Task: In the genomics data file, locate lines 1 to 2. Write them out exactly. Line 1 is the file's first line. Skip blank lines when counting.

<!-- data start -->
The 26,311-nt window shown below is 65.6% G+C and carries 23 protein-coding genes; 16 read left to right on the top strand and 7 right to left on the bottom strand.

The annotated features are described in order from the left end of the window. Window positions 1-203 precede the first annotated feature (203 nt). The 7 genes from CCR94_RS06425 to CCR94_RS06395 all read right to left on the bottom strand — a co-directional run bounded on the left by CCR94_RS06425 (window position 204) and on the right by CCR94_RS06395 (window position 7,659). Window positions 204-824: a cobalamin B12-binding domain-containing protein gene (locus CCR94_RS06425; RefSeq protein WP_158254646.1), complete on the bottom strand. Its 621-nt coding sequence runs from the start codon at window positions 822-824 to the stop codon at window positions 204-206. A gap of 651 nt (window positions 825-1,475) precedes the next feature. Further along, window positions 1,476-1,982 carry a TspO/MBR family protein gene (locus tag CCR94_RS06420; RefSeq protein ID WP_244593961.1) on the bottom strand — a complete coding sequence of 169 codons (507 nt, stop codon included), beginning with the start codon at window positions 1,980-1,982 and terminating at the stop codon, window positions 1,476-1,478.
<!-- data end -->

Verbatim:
The 26,311-nt window shown below is 65.6% G+C and carries 23 protein-coding genes; 16 read left to right on the top strand and 7 right to left on the bottom strand.

The annotated features are described in order from the left end of the window. Window positions 1-203 precede the first annotated feature (203 nt). The 7 genes from CCR94_RS06425 to CCR94_RS06395 all read right to left on the bottom strand — a co-directional run bounded on the left by CCR94_RS06425 (window position 204) and on the right by CCR94_RS06395 (window position 7,659). Window positions 204-824: a cobalamin B12-binding domain-containing protein gene (locus CCR94_RS06425; RefSeq protein WP_158254646.1), complete on the bottom strand. Its 621-nt coding sequence runs from the start codon at window positions 822-824 to the stop codon at window positions 204-206. A gap of 651 nt (window positions 825-1,475) precedes the next feature. Further along, window positions 1,476-1,982 carry a TspO/MBR family protein gene (locus tag CCR94_RS06420; RefSeq protein ID WP_244593961.1) on the bottom strand — a complete coding sequence of 169 codons (507 nt, stop codon included), beginning with the start codon at window positions 1,980-1,982 and terminating at the stop codon, window positions 1,476-1,478.